Appeal from Trial Term, Westchester County.
Action by Alfred Post against Andrew Kerwin, Jr. From a judgment dismissing the complaint on the merits in an action brought to recover damages to a building owned by plaintiff in consequence of the alleged wrongful and negligent acts of defendant, and from an order denying his motion for a new trial, plaintiff appeals. Reversed.
Under Building Code of New York City, § 22, making it the duty of one using a party wall to preserve the adjoining building, the right of action for injuries from an injurious use of a party wall does not depend on the act complained of being negligent.
[117 N.Y.S. 762] Frank Parker Ufford, for appellant.
Charles W. Pierson, for respondent.
Argued before HIRSHBERG, P. J., and GAYNOR, BURR, RICH, and MILLER, JJ.
There is sufficient evidence in the case, if believed, to sustain a finding against the defendant, under the provisions of section 22 of the Building Code of the City of New York. This Code has the same force and effect as a statute. Greater New York Charter (Laws 1901, p. 179, c. 466) § 407; City of New York v. Trustees, 85 A.D. 355, 83 N.Y.Supp. 442, affirmed 180 N.Y. 527, 72 N.E. 1140.
The defendant, who was engaged in the construction of a building upon premises adjoining those of plaintiff, testified that the depth of his excavation was 20 feet below the curb at the front of his building and 11 feet at the rear, and that in constructing his new building he used the party wall, on the top of which he constructed a new wall to a height in all of 136 feet. The plaintiff's house had 4 stories and a basement. The building constructed by the defendant was an 11-story office and loft building. There was an issue as to the condition of the party wall at the time the defendant commenced work; but the evidence of the plaintiff and his witnesses, if believed by the jury, was sufficient to sustain a finding that it was in good condition and sufficient for the use of the plaintiff's building, upon which defendant's liability might have been based, irrespective of the degree of care used in the work. Dorrity v. Rapp, 72 N.Y. 307; Bernheimer v. Kilpatrick, 53 Hun, 316, 6 N.Y.Supp. 858, affirmed 127 N.Y. 672, 28 N.E. 255; Cohen v. Simmons, 66 Hun, 634, 21 N.Y.Supp. 385, affirmed 142 N.Y. 671, 37 N.E. 571.The learned trial court charged the jury:
" This action is for negligence. Plaintiff, therefore, must establish the facts entitling him to recover by a fair preponderance of proof and from the evidence. He must show that the defendant was negligent, and he must be free from contributory negligence. Failing in either, he cannot recover."
He then directed the attention of the jury to the provisions of the Building Code, and correctly instructed them as to the duties and liability of the defendant thereunder. He concluded his charge with the following language:
" This case, as I said at the outset, is one of negligence. If you find for the plaintiff, it must be because he has satisfied you by a fair preponderance of proof of the negligence of this defendant and his own freedom from contributory negligence."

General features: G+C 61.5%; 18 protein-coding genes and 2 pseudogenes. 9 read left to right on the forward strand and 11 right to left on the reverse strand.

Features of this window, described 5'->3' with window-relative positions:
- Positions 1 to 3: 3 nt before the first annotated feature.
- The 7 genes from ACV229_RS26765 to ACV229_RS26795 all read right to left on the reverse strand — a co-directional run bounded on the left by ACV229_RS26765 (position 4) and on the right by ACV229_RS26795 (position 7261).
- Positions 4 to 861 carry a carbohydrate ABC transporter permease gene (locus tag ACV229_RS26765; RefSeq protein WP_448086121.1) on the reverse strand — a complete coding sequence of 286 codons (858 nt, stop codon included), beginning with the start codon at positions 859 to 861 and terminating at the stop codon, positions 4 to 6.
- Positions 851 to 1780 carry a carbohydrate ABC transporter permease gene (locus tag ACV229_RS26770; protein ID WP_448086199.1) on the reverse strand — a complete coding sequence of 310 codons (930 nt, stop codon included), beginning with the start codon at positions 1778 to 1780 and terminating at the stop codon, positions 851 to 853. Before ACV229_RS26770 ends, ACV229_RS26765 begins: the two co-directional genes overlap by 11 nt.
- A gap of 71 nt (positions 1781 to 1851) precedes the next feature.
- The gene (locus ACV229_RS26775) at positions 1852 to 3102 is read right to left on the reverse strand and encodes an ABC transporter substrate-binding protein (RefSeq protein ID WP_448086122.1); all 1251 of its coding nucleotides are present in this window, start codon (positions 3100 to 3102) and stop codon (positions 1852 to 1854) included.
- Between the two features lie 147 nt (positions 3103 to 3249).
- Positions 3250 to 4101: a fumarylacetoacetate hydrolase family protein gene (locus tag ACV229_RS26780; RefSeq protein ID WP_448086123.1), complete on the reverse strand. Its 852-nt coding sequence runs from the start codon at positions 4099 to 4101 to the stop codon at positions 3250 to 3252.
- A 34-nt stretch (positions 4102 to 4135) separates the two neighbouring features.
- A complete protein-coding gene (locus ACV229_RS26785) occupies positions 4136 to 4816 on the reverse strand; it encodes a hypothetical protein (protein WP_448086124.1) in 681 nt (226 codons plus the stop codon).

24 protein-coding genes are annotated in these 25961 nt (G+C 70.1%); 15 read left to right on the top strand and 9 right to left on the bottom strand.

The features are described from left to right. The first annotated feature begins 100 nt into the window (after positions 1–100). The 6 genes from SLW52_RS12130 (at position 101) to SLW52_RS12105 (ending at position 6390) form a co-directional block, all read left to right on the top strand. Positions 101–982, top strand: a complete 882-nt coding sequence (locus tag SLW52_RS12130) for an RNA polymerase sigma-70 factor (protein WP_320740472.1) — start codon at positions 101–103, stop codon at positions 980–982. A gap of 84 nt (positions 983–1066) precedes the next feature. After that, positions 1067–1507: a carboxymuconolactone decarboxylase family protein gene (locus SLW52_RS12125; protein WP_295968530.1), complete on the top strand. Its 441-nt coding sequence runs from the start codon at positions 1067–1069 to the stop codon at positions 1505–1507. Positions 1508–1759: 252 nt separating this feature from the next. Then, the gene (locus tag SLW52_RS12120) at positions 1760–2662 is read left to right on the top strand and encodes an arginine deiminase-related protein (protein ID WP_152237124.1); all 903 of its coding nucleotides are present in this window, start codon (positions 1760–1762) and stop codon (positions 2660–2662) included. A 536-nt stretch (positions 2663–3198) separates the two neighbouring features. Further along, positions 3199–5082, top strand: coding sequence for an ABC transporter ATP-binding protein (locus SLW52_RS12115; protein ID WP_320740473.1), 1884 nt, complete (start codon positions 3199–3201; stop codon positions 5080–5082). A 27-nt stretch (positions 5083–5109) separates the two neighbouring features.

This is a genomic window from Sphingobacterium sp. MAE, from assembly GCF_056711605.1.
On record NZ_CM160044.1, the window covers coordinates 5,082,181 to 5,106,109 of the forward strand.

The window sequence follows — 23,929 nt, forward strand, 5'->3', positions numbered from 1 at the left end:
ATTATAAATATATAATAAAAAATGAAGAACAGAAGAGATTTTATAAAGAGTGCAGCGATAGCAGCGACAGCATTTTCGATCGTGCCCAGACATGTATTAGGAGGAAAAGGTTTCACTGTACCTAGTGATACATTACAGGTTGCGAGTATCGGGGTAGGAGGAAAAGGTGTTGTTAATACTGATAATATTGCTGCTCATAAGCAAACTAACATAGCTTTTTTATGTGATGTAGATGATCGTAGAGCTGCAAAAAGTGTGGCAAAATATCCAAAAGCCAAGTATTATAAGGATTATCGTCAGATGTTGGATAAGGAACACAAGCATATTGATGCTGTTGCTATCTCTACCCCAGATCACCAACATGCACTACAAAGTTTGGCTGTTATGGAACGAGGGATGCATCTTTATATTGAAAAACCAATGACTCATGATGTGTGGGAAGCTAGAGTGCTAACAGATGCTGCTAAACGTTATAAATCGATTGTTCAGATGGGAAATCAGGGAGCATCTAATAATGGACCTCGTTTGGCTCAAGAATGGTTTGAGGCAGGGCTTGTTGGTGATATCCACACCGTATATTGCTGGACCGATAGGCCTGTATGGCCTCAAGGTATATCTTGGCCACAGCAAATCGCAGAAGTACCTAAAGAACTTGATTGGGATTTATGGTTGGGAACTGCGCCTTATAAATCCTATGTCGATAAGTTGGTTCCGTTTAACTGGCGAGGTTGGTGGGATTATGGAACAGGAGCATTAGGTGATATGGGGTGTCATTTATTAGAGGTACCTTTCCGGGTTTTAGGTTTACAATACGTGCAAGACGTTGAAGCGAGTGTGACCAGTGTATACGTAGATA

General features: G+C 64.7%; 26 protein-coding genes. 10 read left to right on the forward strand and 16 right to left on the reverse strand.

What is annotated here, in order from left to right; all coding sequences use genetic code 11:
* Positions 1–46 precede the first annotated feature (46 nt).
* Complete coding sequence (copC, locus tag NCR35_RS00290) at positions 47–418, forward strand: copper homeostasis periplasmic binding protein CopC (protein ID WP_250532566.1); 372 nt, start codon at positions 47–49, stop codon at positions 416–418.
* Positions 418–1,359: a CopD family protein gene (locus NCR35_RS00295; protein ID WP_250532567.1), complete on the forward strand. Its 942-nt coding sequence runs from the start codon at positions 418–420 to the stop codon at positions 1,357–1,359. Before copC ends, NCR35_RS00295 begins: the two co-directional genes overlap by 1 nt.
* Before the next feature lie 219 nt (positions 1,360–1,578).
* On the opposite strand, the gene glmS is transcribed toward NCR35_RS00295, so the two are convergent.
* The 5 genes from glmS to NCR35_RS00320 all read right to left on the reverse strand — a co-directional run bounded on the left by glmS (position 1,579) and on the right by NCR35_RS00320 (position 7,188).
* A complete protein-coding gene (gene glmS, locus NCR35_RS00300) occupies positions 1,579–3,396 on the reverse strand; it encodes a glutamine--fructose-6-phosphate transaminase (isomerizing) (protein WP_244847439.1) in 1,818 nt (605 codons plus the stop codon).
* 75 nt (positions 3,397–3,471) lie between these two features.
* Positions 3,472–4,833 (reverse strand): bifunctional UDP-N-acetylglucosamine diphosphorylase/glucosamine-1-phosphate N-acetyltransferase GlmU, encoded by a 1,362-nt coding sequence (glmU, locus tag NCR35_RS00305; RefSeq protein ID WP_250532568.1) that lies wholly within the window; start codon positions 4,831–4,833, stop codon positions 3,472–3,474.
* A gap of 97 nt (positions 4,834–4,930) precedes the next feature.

I think the effect of this charge was to instruct the jury that, although they found from the evidence facts which might establish the liability of the defendant, because of his having carried the excavation for his building to a depth of more than 10 feet below the curb, and had used the party wall, which was in good condition and sufficient for the use of plaintiff's building, nevertheless the plaintiff could not recover unless they found in addition that the defendant was negligent in making such excavation and in the user he made of the party wall. These instructions were erroneous and prejudicial, because the plaintiff had established a case, if his evidence was to be believed, clearly within the provisions of a statute which imposed duties [117 N.Y.S. 763] and liabilities, absolute, unqualified, and in no manner dependent upon the degree of care exercised by the defendant in the conduct of his building operations. Such statutory liability cannot be avoided by showing that in the work the defendant exercised due care and was free from negligence.
While it is true, as contended, that the court charged in form that the liability under the Building Code was absolute, it specifically instructed the jury, at the commencement and conclusion of its charge, that the action was for negligence, and that the plaintiff could not recover unless he had satisfied them by a fair preponderance of the evidence that the defendant was negligent. The charge of the learned trial justice was perfectly clear, and the jury must have understood that, notwithstanding anything he had said regarding such liability, they could not render a verdict for the plaintiff unless they found the defendant negligent in his performance of the work and user of the party wall. The basis of defendant's liability was thus made the existence of negligence, and excluded all other grounds of liability. In view of the emphasis these instructions placed upon the necessity of defendant's ...